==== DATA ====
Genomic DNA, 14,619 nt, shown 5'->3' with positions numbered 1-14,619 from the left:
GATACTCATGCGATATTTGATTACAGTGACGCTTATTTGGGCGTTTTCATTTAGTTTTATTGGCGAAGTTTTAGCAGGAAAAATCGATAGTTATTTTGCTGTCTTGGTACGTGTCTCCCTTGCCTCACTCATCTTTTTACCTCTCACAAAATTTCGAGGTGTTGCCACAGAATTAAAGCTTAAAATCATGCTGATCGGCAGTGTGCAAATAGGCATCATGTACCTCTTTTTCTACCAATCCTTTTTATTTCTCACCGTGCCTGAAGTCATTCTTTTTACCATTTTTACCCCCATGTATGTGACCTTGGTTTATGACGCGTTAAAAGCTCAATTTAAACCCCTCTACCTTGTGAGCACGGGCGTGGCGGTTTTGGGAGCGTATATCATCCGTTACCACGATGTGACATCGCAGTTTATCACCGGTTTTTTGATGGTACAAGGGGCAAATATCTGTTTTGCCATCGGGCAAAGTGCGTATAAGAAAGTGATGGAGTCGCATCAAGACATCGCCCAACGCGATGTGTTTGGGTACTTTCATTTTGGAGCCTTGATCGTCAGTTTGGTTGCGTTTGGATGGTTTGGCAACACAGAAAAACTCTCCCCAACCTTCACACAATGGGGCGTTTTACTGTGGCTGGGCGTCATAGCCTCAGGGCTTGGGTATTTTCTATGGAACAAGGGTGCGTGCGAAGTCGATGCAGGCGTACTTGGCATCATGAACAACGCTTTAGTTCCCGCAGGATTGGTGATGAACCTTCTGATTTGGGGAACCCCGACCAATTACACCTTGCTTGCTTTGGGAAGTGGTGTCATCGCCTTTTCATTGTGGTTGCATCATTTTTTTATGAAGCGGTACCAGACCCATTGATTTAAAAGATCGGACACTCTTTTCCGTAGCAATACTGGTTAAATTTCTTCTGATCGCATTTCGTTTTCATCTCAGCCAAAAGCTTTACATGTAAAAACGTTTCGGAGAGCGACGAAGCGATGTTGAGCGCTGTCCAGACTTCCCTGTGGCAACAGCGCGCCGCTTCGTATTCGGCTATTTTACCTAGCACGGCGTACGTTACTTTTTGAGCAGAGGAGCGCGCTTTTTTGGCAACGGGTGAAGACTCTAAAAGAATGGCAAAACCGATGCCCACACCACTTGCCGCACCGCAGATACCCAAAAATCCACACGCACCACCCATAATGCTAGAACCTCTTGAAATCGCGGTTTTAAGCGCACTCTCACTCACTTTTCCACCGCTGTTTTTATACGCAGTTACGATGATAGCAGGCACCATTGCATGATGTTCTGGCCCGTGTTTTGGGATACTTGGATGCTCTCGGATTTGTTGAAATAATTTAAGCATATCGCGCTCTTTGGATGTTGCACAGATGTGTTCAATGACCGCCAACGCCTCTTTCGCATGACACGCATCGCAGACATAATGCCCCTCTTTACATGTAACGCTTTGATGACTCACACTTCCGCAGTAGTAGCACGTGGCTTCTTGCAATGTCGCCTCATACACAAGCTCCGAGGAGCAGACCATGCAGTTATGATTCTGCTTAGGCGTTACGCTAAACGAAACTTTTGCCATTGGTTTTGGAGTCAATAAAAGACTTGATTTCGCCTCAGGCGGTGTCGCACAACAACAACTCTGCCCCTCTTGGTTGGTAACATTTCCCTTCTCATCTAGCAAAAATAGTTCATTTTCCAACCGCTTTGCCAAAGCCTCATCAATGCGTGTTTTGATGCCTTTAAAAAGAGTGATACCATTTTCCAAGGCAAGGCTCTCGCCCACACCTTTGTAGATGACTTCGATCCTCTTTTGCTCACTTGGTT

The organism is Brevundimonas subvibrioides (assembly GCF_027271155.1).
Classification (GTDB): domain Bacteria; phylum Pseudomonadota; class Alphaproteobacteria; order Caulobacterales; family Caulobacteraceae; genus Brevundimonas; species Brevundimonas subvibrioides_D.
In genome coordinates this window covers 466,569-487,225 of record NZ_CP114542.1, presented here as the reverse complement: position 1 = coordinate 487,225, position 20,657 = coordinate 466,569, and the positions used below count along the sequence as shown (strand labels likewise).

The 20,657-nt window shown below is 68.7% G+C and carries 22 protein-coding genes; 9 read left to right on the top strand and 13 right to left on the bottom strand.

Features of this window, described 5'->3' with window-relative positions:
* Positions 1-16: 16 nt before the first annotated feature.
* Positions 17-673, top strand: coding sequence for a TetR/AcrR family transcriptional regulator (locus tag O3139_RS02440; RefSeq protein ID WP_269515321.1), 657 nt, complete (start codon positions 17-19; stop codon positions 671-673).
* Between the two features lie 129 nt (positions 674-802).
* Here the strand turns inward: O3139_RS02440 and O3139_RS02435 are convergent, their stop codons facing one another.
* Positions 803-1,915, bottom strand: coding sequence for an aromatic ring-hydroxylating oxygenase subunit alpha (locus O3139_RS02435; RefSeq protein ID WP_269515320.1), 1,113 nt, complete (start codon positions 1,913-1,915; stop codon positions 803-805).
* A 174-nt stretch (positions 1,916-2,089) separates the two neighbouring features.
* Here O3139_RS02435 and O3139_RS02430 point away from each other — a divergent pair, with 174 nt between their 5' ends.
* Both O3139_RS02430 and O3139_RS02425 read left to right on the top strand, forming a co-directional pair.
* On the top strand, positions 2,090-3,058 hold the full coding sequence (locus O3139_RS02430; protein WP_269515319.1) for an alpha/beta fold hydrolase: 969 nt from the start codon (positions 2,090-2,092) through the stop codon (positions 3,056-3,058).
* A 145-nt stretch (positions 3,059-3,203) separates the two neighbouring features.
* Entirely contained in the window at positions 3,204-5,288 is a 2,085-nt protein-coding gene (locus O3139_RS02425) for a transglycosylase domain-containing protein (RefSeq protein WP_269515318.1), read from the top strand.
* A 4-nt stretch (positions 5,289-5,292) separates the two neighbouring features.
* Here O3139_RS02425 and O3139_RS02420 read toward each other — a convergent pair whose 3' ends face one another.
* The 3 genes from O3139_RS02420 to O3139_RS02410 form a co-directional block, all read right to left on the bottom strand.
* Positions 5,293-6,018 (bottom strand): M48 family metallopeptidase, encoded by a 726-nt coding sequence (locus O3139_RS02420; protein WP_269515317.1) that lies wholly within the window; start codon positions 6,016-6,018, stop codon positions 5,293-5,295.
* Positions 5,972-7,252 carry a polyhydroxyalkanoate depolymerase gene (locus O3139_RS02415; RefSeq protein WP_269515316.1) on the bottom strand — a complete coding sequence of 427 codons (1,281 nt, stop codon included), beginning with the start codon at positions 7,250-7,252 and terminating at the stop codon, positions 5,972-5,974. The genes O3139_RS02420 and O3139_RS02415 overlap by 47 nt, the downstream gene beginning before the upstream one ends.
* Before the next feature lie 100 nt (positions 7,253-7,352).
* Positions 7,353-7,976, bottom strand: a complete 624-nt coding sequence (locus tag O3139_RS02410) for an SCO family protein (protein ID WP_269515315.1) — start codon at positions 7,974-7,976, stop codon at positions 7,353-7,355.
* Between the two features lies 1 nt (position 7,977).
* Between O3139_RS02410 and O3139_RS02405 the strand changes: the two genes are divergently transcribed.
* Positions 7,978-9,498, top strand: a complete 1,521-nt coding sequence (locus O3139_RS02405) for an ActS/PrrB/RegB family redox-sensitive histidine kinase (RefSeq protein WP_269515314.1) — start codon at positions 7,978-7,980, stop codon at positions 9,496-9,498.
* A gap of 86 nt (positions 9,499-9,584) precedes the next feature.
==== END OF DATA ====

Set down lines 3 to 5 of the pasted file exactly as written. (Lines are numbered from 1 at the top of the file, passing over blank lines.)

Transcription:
The organism is Brevundimonas subvibrioides (assembly GCF_027271155.1).
Classification (GTDB): domain Bacteria; phylum Pseudomonadota; class Alphaproteobacteria; order Caulobacterales; family Caulobacteraceae; genus Brevundimonas; species Brevundimonas subvibrioides_D.
In genome coordinates this window covers 466,569-487,225 of record NZ_CP114542.1, presented here as the reverse complement: position 1 = coordinate 487,225, position 20,657 = coordinate 466,569, and the positions used below count along the sequence as shown (strand labels likewise).